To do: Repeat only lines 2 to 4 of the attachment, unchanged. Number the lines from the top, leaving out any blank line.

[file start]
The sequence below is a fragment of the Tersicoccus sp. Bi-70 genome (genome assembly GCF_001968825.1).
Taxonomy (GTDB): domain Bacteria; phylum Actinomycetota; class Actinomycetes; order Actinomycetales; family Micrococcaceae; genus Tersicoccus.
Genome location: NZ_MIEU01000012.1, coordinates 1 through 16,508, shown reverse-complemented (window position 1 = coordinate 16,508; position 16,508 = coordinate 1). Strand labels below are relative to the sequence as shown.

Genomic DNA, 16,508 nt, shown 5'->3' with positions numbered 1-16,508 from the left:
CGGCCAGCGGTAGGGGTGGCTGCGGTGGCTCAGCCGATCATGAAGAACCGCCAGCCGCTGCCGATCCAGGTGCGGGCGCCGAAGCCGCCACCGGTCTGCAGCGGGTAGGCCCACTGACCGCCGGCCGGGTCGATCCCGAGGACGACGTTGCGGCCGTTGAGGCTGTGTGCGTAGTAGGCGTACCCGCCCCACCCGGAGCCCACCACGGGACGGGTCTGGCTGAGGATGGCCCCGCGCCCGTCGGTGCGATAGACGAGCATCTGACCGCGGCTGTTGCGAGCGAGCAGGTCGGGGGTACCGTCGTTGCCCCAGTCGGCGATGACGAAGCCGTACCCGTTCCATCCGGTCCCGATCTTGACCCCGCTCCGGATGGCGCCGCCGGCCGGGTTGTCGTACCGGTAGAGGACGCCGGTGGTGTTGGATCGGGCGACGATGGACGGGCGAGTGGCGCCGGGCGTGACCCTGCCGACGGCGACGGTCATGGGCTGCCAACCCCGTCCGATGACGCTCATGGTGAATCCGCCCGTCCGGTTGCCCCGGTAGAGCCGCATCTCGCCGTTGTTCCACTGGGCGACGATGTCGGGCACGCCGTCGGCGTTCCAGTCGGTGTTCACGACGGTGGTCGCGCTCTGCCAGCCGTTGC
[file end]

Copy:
Taxonomy (GTDB): domain Bacteria; phylum Actinomycetota; class Actinomycetes; order Actinomycetales; family Micrococcaceae; genus Tersicoccus.
Genome location: NZ_MIEU01000012.1, coordinates 1 through 16,508, shown reverse-complemented (window position 1 = coordinate 16,508; position 16,508 = coordinate 1). Strand labels below are relative to the sequence as shown.

Genomic DNA, 16,508 nt, shown 5'->3' with positions numbered 1-16,508 from the left: